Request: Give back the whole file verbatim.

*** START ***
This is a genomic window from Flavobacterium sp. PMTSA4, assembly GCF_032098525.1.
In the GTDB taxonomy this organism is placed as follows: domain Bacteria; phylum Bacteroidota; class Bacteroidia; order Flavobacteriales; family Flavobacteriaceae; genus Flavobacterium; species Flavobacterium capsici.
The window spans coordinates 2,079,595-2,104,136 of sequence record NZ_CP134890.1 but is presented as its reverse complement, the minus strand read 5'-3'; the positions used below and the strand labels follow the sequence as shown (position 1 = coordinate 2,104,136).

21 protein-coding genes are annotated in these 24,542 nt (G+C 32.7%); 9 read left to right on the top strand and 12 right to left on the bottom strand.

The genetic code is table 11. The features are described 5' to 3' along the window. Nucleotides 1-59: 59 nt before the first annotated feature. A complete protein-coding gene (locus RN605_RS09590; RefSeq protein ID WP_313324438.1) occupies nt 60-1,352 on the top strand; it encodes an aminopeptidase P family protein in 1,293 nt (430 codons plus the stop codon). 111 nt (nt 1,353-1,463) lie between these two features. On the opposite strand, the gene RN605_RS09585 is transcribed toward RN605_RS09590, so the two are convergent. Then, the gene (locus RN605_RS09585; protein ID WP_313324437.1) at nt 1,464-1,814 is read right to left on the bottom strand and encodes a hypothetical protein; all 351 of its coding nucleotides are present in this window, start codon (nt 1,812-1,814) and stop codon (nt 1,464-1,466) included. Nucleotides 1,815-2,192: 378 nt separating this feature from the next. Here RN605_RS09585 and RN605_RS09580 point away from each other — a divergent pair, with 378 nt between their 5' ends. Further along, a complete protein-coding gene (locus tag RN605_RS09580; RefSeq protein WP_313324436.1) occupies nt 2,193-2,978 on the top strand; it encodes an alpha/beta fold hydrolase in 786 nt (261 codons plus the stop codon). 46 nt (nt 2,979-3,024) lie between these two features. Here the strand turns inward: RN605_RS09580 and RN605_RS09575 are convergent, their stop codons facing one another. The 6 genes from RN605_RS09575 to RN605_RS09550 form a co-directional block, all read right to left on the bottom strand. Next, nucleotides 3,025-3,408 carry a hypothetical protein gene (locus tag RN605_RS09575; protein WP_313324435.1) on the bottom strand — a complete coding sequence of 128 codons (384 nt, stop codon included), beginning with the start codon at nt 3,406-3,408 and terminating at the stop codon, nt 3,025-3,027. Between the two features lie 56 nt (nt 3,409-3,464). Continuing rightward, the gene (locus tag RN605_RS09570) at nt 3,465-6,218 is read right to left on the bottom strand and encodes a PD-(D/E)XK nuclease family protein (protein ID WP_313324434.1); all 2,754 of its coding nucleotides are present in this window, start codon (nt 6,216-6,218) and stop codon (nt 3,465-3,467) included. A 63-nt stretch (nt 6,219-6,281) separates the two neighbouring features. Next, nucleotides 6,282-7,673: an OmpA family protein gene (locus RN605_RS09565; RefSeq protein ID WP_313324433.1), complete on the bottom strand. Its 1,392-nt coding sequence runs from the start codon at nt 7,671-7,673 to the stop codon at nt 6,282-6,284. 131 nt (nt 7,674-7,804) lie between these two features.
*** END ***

This is a genomic window from Flavobacterium sp. PMTSA4, assembly GCF_032098525.1.
In the GTDB taxonomy this organism is placed as follows: domain Bacteria; phylum Bacteroidota; class Bacteroidia; order Flavobacteriales; family Flavobacteriaceae; genus Flavobacterium; species Flavobacterium capsici.
The window spans coordinates 2,079,595-2,104,136 of sequence record NZ_CP134890.1 but is presented as its reverse complement, the minus strand read 5'-3'; the positions used below and the strand labels follow the sequence as shown (position 1 = coordinate 2,104,136).

21 protein-coding genes are annotated in these 24,542 nt (G+C 32.7%); 9 read left to right on the top strand and 12 right to left on the bottom strand.

The genetic code is table 11. The features are described 5' to 3' along the window. Nucleotides 1-59: 59 nt before the first annotated feature. A complete protein-coding gene (locus RN605_RS09590; RefSeq protein ID WP_313324438.1) occupies nt 60-1,352 on the top strand; it encodes an aminopeptidase P family protein in 1,293 nt (430 codons plus the stop codon). 111 nt (nt 1,353-1,463) lie between these two features. On the opposite strand, the gene RN605_RS09585 is transcribed toward RN605_RS09590, so the two are convergent. Then, the gene (locus RN605_RS09585; protein ID WP_313324437.1) at nt 1,464-1,814 is read right to left on the bottom strand and encodes a hypothetical protein; all 351 of its coding nucleotides are present in this window, start codon (nt 1,812-1,814) and stop codon (nt 1,464-1,466) included. Nucleotides 1,815-2,192: 378 nt separating this feature from the next. Here RN605_RS09585 and RN605_RS09580 point away from each other — a divergent pair, with 378 nt between their 5' ends. Further along, a complete protein-coding gene (locus tag RN605_RS09580; RefSeq protein WP_313324436.1) occupies nt 2,193-2,978 on the top strand; it encodes an alpha/beta fold hydrolase in 786 nt (261 codons plus the stop codon). 46 nt (nt 2,979-3,024) lie between these two features. Here the strand turns inward: RN605_RS09580 and RN605_RS09575 are convergent, their stop codons facing one another. The 6 genes from RN605_RS09575 to RN605_RS09550 form a co-directional block, all read right to left on the bottom strand. Next, nucleotides 3,025-3,408 carry a hypothetical protein gene (locus tag RN605_RS09575; protein WP_313324435.1) on the bottom strand — a complete coding sequence of 128 codons (384 nt, stop codon included), beginning with the start codon at nt 3,406-3,408 and terminating at the stop codon, nt 3,025-3,027. Between the two features lie 56 nt (nt 3,409-3,464). Continuing rightward, the gene (locus tag RN605_RS09570) at nt 3,465-6,218 is read right to left on the bottom strand and encodes a PD-(D/E)XK nuclease family protein (protein ID WP_313324434.1); all 2,754 of its coding nucleotides are present in this window, start codon (nt 6,216-6,218) and stop codon (nt 3,465-3,467) included. A 63-nt stretch (nt 6,219-6,281) separates the two neighbouring features. Next, nucleotides 6,282-7,673: an OmpA family protein gene (locus RN605_RS09565; RefSeq protein ID WP_313324433.1), complete on the bottom strand. Its 1,392-nt coding sequence runs from the start codon at nt 7,671-7,673 to the stop codon at nt 6,282-6,284. 131 nt (nt 7,674-7,804) lie between these two features.